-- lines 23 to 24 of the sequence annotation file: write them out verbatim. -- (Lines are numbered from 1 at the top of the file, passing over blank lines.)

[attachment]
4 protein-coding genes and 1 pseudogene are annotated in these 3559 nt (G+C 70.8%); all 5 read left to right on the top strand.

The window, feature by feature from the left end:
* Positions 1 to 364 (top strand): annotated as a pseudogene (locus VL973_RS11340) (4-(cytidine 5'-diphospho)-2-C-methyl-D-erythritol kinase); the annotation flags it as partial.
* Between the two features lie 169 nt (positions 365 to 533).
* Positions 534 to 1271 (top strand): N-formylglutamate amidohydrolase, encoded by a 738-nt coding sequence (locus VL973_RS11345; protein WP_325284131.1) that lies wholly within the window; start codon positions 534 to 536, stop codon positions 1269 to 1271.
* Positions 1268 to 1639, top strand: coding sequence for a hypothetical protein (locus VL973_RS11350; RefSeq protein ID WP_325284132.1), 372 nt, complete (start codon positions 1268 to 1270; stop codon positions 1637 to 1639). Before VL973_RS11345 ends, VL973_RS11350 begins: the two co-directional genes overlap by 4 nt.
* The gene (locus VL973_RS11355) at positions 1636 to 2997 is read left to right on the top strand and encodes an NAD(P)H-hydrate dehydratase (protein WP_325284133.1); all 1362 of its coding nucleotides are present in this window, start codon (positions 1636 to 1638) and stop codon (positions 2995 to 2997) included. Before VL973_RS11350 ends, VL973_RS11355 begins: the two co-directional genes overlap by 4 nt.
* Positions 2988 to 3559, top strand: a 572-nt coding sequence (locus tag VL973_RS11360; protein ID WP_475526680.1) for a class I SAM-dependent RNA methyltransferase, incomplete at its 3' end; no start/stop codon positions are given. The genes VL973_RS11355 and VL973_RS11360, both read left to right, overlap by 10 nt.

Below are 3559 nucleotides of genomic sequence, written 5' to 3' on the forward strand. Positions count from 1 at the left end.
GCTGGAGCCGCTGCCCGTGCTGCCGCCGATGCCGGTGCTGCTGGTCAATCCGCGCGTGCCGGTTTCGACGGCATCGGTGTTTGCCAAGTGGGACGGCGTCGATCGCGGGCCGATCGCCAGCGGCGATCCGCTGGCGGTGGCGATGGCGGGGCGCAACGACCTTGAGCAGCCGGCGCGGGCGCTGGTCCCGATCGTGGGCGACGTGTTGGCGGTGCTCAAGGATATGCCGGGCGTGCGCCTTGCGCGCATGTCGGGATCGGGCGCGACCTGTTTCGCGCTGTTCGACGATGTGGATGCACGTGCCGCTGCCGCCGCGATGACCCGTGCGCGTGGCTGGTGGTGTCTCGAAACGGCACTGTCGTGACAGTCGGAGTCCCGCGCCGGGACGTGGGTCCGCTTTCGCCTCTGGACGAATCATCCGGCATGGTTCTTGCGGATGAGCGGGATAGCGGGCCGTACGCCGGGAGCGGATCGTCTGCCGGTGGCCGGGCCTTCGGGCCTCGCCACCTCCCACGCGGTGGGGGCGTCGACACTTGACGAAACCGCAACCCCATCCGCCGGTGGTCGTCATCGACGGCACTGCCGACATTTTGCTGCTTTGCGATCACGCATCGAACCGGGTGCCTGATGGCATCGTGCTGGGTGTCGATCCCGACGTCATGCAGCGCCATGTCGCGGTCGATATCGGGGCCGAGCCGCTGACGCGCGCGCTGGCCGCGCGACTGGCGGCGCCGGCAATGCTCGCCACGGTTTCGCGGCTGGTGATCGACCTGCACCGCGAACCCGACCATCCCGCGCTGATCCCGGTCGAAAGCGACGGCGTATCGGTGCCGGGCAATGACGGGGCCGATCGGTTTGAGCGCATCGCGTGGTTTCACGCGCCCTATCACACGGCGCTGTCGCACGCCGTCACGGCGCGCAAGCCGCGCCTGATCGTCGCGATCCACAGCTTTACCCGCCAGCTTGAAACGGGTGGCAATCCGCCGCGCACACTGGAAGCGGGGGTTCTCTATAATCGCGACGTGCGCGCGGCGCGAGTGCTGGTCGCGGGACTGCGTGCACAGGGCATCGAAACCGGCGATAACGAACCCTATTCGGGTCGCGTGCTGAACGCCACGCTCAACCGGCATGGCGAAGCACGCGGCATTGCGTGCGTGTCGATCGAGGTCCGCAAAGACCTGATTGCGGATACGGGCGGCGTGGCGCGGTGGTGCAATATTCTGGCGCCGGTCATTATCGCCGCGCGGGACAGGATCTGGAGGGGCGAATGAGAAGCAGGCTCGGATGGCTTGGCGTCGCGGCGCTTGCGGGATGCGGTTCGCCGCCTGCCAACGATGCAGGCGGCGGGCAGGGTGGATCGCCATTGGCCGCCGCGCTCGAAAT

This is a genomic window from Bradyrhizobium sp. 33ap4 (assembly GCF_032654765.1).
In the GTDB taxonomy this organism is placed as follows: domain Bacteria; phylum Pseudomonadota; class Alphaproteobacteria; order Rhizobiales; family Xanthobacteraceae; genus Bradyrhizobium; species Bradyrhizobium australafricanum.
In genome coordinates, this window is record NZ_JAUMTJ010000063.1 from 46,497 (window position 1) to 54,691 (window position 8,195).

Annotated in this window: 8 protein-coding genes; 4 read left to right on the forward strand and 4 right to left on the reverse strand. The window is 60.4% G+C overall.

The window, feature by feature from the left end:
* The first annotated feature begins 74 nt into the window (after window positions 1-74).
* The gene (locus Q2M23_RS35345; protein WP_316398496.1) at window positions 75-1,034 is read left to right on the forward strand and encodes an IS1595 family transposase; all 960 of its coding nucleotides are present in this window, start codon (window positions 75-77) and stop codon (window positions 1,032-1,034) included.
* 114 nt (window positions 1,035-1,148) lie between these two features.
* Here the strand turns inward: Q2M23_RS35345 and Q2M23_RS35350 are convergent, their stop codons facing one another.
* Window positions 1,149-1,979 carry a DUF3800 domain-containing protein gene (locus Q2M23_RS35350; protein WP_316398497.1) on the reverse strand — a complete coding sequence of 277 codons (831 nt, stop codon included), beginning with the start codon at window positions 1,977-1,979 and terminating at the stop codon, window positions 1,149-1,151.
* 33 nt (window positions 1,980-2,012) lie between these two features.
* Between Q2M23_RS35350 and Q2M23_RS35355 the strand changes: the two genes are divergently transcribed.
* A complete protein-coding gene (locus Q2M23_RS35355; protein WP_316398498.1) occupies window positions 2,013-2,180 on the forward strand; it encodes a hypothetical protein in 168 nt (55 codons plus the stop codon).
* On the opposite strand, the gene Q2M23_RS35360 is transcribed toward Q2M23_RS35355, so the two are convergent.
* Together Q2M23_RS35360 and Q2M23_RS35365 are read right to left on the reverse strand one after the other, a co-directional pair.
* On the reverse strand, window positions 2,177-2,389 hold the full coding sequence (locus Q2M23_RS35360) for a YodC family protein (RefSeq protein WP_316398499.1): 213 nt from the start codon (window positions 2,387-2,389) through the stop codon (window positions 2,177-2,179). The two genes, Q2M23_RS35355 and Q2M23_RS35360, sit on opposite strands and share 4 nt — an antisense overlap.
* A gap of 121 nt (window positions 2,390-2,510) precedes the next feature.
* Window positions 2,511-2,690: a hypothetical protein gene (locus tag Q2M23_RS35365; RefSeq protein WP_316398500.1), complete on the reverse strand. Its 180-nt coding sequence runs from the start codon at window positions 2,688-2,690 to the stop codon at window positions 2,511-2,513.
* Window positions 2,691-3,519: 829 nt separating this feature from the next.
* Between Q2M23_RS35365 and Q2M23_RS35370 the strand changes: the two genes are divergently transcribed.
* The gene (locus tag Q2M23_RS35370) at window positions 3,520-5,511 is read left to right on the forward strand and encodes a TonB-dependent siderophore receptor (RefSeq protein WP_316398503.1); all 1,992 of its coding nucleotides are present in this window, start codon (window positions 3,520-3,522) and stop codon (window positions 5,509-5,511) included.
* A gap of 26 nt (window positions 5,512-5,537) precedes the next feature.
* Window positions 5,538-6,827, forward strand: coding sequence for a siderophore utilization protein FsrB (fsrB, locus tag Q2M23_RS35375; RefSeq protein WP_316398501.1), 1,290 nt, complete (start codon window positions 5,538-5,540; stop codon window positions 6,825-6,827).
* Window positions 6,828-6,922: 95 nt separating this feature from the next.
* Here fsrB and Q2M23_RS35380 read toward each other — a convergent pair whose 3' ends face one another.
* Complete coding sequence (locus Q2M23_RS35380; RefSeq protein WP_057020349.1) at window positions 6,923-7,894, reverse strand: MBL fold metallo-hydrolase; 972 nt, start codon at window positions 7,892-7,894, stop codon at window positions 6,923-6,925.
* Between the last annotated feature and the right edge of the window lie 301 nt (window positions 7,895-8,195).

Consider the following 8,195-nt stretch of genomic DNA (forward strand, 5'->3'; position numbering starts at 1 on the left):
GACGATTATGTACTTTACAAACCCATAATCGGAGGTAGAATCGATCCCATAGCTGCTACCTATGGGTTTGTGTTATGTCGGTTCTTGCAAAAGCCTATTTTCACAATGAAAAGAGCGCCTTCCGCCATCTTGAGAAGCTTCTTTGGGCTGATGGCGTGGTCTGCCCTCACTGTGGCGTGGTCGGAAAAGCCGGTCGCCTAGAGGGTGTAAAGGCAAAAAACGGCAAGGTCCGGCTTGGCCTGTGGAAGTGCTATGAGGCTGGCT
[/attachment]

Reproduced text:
* A complete protein-coding gene (locus Q2M23_RS35355; protein WP_316398498.1) occupies window positions 2,013-2,180 on the forward strand; it encodes a hypothetical protein in 168 nt (55 codons plus the stop codon).
* On the opposite strand, the gene Q2M23_RS35360 is transcribed toward Q2M23_RS35355, so the two are convergent.